OIh ya, what is my IPv6 IP? Well I don't remember, and even if I knew, it would be easy for me to screw up typing it out. SO there goes troubleshooting with someone over the phone !


    It pisses me off when my ISP assigns me a confusing ipv4 thats hard to remember, but IPv6? not a chance. I have to know hex code now just to type my IP out. WTF. what is wrong with 8bit.8bit.8bit.8bit.8bit.8bit why 6 groups of 16bit?

    THe creators of IPv6 are out to lunch. And they love to suck up bandwidth !


    Oh ya, IPv6 on a mobile device is a very bad move, do to limited bandwidth. Thing AT&T is bitching now, wait until IPv6 for mobile comes up, and everyone bandwidth usage goes up and consumers have to pay more for less :(


    So, routing will slow down. DNS will slow down. loads on servers will slow down. power usage will increase. data usage will increase. latency ill increase. your monthly bill will increase. ANd the list will go on and on and on. ANd for those who rely on streaming service. well UDP packets will get complicated, so expect some lag. ANd IPv6 on dial up, not a chance haha, that would be so so so so slowwww.

    Since everything is migrating to LTE, if anyone noticed that 3G networks are slow, and starting to make EDGE look fast. so last thing we need is IPv6 over mobile to make 3G even slower.


    IPv6 is suppose to make it easier for devices to communicate over the internet by assigning an IP per device and not needing NAT. So devices will be totally exposed to the internet for that to work unless there is a transparent firewall on the system, that inspects packets and that imposes a policy (you can only talk to me while I am talking to you unless i use upnp to punch holes) but that makes htings complicated as devices do not work with upnp so well, at least with NAT you knew you were behind a firewall and if transparent the device may or may not know that the transparent firewall works with upnp. SO this comes down to devices being totally exposed to the internet, and makes it for a hackers dream come true.
    ShqTth
    • Oh boy . . . talking about being on drugs . . .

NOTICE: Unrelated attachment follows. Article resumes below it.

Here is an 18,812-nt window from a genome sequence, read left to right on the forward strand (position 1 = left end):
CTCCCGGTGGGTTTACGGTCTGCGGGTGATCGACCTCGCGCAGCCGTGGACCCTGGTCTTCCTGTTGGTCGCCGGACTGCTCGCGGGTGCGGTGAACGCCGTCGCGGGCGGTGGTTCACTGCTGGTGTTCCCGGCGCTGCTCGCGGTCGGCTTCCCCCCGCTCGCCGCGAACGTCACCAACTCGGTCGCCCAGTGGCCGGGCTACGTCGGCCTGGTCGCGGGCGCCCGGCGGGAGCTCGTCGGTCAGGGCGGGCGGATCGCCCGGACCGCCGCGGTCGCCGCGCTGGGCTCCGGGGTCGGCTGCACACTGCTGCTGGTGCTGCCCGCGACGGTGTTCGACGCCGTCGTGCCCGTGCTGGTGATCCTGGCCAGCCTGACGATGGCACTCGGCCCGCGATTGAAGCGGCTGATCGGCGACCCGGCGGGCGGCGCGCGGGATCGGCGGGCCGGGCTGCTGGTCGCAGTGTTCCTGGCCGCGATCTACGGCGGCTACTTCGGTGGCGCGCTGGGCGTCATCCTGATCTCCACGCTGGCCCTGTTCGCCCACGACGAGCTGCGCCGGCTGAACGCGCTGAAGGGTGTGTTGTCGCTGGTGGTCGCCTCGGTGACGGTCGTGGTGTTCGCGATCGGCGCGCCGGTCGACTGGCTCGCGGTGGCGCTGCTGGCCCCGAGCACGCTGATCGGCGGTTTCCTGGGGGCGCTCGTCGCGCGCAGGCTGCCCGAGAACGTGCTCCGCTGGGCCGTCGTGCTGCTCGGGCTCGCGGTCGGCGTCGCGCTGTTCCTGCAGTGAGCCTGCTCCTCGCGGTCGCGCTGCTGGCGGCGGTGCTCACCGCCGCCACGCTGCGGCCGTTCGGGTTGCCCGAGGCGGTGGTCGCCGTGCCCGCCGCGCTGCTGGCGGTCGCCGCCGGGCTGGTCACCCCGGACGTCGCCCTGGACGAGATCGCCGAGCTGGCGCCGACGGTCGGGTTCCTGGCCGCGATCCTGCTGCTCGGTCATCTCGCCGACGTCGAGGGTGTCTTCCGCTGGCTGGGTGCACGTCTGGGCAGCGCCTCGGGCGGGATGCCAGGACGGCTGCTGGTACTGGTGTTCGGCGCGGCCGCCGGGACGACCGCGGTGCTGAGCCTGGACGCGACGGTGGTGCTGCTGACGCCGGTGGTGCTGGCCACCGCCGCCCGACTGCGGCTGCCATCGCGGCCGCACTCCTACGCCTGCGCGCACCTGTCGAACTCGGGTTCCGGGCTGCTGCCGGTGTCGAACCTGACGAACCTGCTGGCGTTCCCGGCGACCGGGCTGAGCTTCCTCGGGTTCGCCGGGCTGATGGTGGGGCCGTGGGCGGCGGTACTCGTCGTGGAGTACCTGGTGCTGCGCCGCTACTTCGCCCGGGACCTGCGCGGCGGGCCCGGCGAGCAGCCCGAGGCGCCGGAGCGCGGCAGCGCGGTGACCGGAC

Oh boy . . . talking about being on drugs . . .

      "IPv6 is not bandwidth efficient."

      IPv6 supports jumbograms, which have far more data per header than normal IPv4 packets. You can actually get a far better header/data ratio with IPv6 than with IPv4.

      "Think for every packet, 96bits is wasted."

      You're concerning yourself with 12 bytes (16 if you had bothered to do research). Out of thousands (theoretically billions in the case of jumbograms). It's not gonna make a noticeable difference.

      Assuming you force your IPv6 connection to keep the same MTU (usually 1500 or so), your connection is going to be 0.8% slower. You're not going to notice. And it's unlikely that IPv6 devices will keep the smaller MTUs anyways, since they can handle larger packets more easily.

      "why 6 groups of 16bit?"

      Less digits. Do the letters, A, B, C, D, E, and F confuse you somehow?

      And actually, IPv6 has more features for saving bandwidth than IPv4 - the net result should be a faster connection, not a slower one.

      "IPv6 is suppose to make it easier for devices to communicate over the internet by assigning an IP per device and not needing NAT. So devices will be totally exposed to the internet . . ."

      No, they'll still be using NAT. Thanks to the security protections it provides, I seriously doubt NAT is going away with the introduction of IPv6.

      "ANd for those who rely on streaming service. well UDP packets will get complicated, so expect some lag."

      Actually the exact opposite. Flow labels and jumbograms will allow for far more efficient streaming.

      I suggest doing more research. A lot more changed than simply the size of the IP address.
      CobraA1
      • RE: Oh boy, ....

        Thanks CobraA1 for a chuckle. After a couple days of dealing with this clusterf--- of a software package; I was in serious need of some humor.

        Obviously, someone did not do their homework, now did they? I don't claim to be a networking guy, and trying to wrap my brains around IPv6, but I do see some benefits to it. Just by the judicious issuance of prefixes, routing tables can be so much smaller. After all, we are starting from scratch in terms of IPv6 address assignment.
        fatman65536
        • no nat

          Not to mention no more nat-ing.. :)
          tnycman
    • The security nonsense